It’s almost impossible to ignore the constant drumbeat of news about the latest cloud security data breach. From the headlines, one would think they are basically inevitable, an unavoidable cost of business as businesses move to the cloud. The fact is, however, they’re not. Even more important to note is that there are concrete steps organizations can take to substantially reduce the risk of a cloud security breach from ever occurring at all.
The reality is that a secure cloud environment like Amazon Web Services (AWS) offers many organizations far better security than they can afford on their own. As Curt Dukes, executive vice president for Security Best Practices, for the non-profit Center for Internet Security (CIS), says, “Companies with limited resources and budget should actually consider moving to the cloud to benefit from stronger security and compliance. Equipment is monitored, and access to the premises of data centers is heavily secured.”
The truth is no different for enterprise scale organizations. Cloud is intrinsically as safe, and especially given today’s expanding digital threat landscape, safer and more secure than your own on-premise data centers.
So, what, or perhaps better, who is responsible for the majority of cloud security data breaches? Well, to paraphrase a popular line of William Shakespeare’s, “the fault is not in the (clouds), it is in ourselves.” The vast majority of cloud security failures are due to misconfiguration errors. Mistakes in short, that are made by us. Errors that are not inevitable but that can be avoided relatively easily and cost-effectively. The good news is that your organization does not have to be a statistic – the latest to fall victim to a high-profile data breach and the next headline in the hacking news.
Partnering to Secure Organizations Better
Symantec, and the world’s leading public cloud provider, Amazon Web Services, are trusted partners who constantly work together to help our customers improve their own cloud security practices. As part of that responsibility, we’ve developed a number of best practices, tips and solutions that address many of the root causes, such as Amazon Simple Storage Service (S3) misconfiguration errors, of cloud security failures.
We’ve collected these best practices in a guide for easy reference. Central to these best practices is understanding that improving cloud security is a shared responsibility between organizations and their cloud and security vendors. That means that organizations should first ensure that they select a cloud provider, like Amazon, that they trust to offer a highly secure infrastructure. It then becomes incumbent on the organization to take the steps necessary to help secure their data and workloads running in that cloud environment.
Perhaps most important for an organization is to ensure that their cloud security solution provides automated security. It needs to be baked into the infrastructure so that it automatically monitors the organization’s data wherever it lives and goes in the cloud. The dynamic nature of cloud and modern cloud-native applications makes this a necessity. Another best practice is to adopt a Zero Trust approach to protecting workloads and securing access. A Zero Trust approach that is identity-centric and based on data classification. This makes it much easier for your organization to monitor and track data in real-time and conversely, much more difficult for hackers to infiltrate and do damage. And finally, a third best practice is to ensure that your cloud security solution addresses malware too.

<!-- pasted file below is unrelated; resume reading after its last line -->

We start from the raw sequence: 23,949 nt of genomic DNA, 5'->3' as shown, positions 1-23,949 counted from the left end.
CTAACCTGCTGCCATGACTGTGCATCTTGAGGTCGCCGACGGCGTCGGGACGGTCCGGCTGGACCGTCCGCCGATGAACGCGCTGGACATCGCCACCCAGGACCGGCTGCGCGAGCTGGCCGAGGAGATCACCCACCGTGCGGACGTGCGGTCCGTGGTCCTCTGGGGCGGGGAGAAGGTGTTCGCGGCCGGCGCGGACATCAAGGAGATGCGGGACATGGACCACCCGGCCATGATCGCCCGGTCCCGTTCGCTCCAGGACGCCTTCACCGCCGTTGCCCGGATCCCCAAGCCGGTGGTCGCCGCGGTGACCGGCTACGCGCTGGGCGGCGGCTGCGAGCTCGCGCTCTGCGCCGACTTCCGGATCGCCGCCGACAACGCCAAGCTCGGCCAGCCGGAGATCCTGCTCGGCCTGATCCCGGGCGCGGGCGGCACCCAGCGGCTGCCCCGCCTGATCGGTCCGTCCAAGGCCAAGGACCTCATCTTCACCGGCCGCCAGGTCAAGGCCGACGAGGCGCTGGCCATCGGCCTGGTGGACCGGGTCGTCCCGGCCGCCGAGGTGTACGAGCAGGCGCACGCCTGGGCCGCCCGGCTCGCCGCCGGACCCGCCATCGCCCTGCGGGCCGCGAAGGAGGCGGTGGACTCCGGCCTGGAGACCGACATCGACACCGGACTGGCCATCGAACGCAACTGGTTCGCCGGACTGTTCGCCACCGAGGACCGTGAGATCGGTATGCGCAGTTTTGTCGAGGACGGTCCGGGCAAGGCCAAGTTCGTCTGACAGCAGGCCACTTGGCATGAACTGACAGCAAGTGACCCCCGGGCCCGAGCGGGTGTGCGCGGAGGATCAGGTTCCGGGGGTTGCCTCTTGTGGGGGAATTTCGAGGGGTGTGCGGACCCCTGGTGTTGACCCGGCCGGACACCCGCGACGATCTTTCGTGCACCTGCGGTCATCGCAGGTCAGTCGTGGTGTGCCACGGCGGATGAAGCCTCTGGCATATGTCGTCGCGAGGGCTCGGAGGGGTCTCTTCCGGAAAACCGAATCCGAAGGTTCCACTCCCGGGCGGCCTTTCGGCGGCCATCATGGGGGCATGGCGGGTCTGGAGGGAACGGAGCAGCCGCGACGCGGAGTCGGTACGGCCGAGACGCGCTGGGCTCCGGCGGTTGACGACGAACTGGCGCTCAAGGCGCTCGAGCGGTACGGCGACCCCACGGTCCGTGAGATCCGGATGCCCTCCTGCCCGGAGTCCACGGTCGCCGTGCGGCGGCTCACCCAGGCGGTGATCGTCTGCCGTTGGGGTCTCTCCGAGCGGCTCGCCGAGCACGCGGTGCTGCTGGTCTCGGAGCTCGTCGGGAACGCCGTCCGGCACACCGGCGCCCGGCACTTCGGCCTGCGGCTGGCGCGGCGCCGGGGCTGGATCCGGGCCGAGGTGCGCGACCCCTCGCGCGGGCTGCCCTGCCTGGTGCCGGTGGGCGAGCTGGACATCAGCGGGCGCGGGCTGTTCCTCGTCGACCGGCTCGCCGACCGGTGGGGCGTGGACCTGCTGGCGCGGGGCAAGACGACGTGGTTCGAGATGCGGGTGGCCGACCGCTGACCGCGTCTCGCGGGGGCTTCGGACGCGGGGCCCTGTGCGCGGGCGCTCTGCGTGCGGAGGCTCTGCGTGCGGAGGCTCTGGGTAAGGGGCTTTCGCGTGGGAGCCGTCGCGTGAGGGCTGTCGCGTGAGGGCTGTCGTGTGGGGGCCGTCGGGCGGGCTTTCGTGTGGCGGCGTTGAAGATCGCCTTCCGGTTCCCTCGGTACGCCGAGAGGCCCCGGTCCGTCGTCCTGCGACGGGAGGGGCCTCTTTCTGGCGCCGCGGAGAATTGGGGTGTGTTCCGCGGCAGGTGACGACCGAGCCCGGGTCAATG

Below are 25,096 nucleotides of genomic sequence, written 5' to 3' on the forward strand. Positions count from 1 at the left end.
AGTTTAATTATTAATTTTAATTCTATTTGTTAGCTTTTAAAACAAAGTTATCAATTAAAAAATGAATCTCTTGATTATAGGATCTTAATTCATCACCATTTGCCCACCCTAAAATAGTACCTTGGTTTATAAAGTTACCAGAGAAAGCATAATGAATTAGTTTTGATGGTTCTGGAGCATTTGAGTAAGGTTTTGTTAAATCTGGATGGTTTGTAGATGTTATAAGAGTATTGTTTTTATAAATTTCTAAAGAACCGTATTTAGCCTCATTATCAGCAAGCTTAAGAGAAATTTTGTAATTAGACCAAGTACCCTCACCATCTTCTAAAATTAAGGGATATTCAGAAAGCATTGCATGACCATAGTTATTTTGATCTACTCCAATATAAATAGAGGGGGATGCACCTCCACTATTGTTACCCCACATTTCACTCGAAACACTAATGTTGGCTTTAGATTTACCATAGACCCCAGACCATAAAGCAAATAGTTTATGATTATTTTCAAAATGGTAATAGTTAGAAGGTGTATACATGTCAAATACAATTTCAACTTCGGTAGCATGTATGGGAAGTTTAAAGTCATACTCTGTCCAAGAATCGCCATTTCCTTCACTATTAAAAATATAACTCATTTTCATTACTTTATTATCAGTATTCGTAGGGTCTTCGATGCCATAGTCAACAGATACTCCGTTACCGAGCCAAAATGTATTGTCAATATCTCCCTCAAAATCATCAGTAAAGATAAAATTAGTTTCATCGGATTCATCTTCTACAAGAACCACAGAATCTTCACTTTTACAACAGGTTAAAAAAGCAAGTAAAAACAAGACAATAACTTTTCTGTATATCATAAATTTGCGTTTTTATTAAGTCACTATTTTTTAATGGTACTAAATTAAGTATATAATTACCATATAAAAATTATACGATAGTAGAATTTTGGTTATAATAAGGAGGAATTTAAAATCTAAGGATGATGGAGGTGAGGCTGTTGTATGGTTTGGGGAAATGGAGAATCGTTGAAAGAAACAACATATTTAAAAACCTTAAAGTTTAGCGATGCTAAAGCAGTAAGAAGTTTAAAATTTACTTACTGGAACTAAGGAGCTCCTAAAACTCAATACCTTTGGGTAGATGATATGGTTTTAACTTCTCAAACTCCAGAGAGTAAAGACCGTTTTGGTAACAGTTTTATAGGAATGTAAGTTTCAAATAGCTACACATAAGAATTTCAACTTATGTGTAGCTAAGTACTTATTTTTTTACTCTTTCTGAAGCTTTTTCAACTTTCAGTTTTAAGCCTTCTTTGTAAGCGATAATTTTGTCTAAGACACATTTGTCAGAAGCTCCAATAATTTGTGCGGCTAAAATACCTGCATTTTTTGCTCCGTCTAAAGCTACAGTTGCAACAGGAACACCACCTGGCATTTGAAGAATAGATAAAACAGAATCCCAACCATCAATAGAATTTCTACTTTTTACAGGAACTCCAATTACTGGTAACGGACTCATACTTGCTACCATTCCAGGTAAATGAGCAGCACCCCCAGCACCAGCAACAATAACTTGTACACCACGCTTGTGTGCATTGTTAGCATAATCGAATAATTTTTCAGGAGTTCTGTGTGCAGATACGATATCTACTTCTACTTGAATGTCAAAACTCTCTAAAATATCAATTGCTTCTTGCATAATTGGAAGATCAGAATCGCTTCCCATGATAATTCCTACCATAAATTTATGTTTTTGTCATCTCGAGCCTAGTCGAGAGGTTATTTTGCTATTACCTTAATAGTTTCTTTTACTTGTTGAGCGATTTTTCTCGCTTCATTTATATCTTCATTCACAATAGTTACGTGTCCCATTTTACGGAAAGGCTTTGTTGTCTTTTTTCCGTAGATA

Avoiding Cloud Misconfiguration Errors
Given that misconfiguration errors are the cause of the vast majority of cloud security failures, avoiding these mistakes is also a primary focus of our joint Amazon and Symantec cloud security recommendations. There are three cloud security misconfiguration errors that are the biggest to avoid because they are the source of most cloud security breaches. They are:
- Leaving default settings unchanged, creating open access for hackers to exploit.
- Open cloud storage buckets that enable bucket access permission errors.
- Stolen credentials that compromise access keys -- granting hackers full access.
To secure your Amazon cloud environment and avoid these misconfiguration errors, organizations need to correctly configure their cloud in four key areas: identity and access management, logging, monitoring, and networking. Based on our work with our customers, we have created a “Configuration Checklist” that highlights what we believe are the Top 10 most important–and easiest--steps for customers to take when moving their infrastructure to AWS.
By adopting these security tips and best practices from Amazon Web Services and Symantec, you can be assured that your cloud environments are both secure and configured correctly – and not the cause of your organization becoming the latest data breach trending on Twitter and the evening news.
As an Advanced Technology Partner with Amazon Web Services, our Symantec cloud security solutions are optimized for the AWS platform and have received the highest certification from AWS: Security Infrastructure Competency. Our solutions are automated and folded into the development workflow, ensuring an added level of agile security and compliance for developers and other users. In addition, Symantec cloud security solutions protect workloads and defend against malware attacks.
Still have questions? We can help. Contact Symantec: Awsfirstname.lastname@example.org
How Snapper Further Protects Data in Amazon S3 Using CWP for Storage
In this webinar, you’ll learn: - How CWP for Storage protects against the latest threats and malware - Ways CWP for Storage delivers scalable security that integrates with DevOps workflowsWatch Webinar Here